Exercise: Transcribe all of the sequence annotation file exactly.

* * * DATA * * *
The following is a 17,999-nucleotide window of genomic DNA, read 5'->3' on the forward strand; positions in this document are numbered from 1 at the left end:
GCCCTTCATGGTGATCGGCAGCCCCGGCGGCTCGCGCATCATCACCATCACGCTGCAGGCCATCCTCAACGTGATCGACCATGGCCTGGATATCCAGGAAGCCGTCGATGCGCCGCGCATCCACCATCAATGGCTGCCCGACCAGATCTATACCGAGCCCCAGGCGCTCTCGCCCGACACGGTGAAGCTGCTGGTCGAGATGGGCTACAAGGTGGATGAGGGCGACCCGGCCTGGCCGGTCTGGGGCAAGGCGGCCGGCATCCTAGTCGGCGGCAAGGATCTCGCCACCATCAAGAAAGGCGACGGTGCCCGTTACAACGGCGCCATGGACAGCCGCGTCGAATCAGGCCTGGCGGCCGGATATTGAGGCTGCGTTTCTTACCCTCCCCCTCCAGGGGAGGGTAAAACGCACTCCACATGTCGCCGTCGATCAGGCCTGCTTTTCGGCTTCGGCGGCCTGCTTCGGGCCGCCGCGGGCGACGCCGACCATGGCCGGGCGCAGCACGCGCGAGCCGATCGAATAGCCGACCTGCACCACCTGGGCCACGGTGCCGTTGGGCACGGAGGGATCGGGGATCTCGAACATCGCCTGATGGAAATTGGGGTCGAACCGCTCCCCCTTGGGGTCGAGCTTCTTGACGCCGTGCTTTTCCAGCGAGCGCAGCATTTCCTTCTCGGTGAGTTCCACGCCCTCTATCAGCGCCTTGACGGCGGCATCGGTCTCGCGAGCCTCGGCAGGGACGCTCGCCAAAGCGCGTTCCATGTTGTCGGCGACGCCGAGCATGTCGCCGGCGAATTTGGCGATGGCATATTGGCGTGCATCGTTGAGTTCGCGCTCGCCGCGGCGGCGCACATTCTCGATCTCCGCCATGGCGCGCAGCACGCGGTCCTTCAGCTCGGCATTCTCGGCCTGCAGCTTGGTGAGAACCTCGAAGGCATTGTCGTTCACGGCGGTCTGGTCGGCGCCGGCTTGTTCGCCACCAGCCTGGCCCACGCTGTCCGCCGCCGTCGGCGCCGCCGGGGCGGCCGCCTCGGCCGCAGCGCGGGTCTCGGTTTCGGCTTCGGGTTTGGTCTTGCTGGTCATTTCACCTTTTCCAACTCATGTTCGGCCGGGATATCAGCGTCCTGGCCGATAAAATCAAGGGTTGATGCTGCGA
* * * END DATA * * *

The following is a 17,999-nucleotide window of genomic DNA, read 5'->3' on the forward strand; positions in this document are numbered from 1 at the left end:
GCCCTTCATGGTGATCGGCAGCCCCGGCGGCTCGCGCATCATCACCATCACGCTGCAGGCCATCCTCAACGTGATCGACCATGGCCTGGATATCCAGGAAGCCGTCGATGCGCCGCGCATCCACCATCAATGGCTGCCCGACCAGATCTATACCGAGCCCCAGGCGCTCTCGCCCGACACGGTGAAGCTGCTGGTCGAGATGGGCTACAAGGTGGATGAGGGCGACCCGGCCTGGCCGGTCTGGGGCAAGGCGGCCGGCATCCTAGTCGGCGGCAAGGATCTCGCCACCATCAAGAAAGGCGACGGTGCCCGTTACAACGGCGCCATGGACAGCCGCGTCGAATCAGGCCTGGCGGCCGGATATTGAGGCTGCGTTTCTTACCCTCCCCCTCCAGGGGAGGGTAAAACGCACTCCACATGTCGCCGTCGATCAGGCCTGCTTTTCGGCTTCGGCGGCCTGCTTCGGGCCGCCGCGGGCGACGCCGACCATGGCCGGGCGCAGCACGCGCGAGCCGATCGAATAGCCGACCTGCACCACCTGGGCCACGGTGCCGTTGGGCACGGAGGGATCGGGGATCTCGAACATCGCCTGATGGAAATTGGGGTCGAACCGCTCCCCCTTGGGGTCGAGCTTCTTGACGCCGTGCTTTTCCAGCGAGCGCAGCATTTCCTTCTCGGTGAGTTCCACGCCCTCTATCAGCGCCTTGACGGCGGCATCGGTCTCGCGAGCCTCGGCAGGGACGCTCGCCAAAGCGCGTTCCATGTTGTCGGCGACGCCGAGCATGTCGCCGGCGAATTTGGCGATGGCATATTGGCGTGCATCGTTGAGTTCGCGCTCGCCGCGGCGGCGCACATTCTCGATCTCCGCCATGGCGCGCAGCACGCGGTCCTTCAGCTCGGCATTCTCGGCCTGCAGCTTGGTGAGAACCTCGAAGGCATTGTCGTTCACGGCGGTCTGGTCGGCGCCGGCTTGTTCGCCACCAGCCTGGCCCACGCTGTCCGCCGCCGTCGGCGCCGCCGGGGCGGCCGCCTCGGCCGCAGCGCGGGTCTCGGTTTCGGCTTCGGGTTTGGTCTTGCTGGTCATTTCACCTTTTCCAACTCATGTTCGGCCGGGATATCAGCGTCCTGGCCGATAAAATCAAGGGTTGATGCTGCGA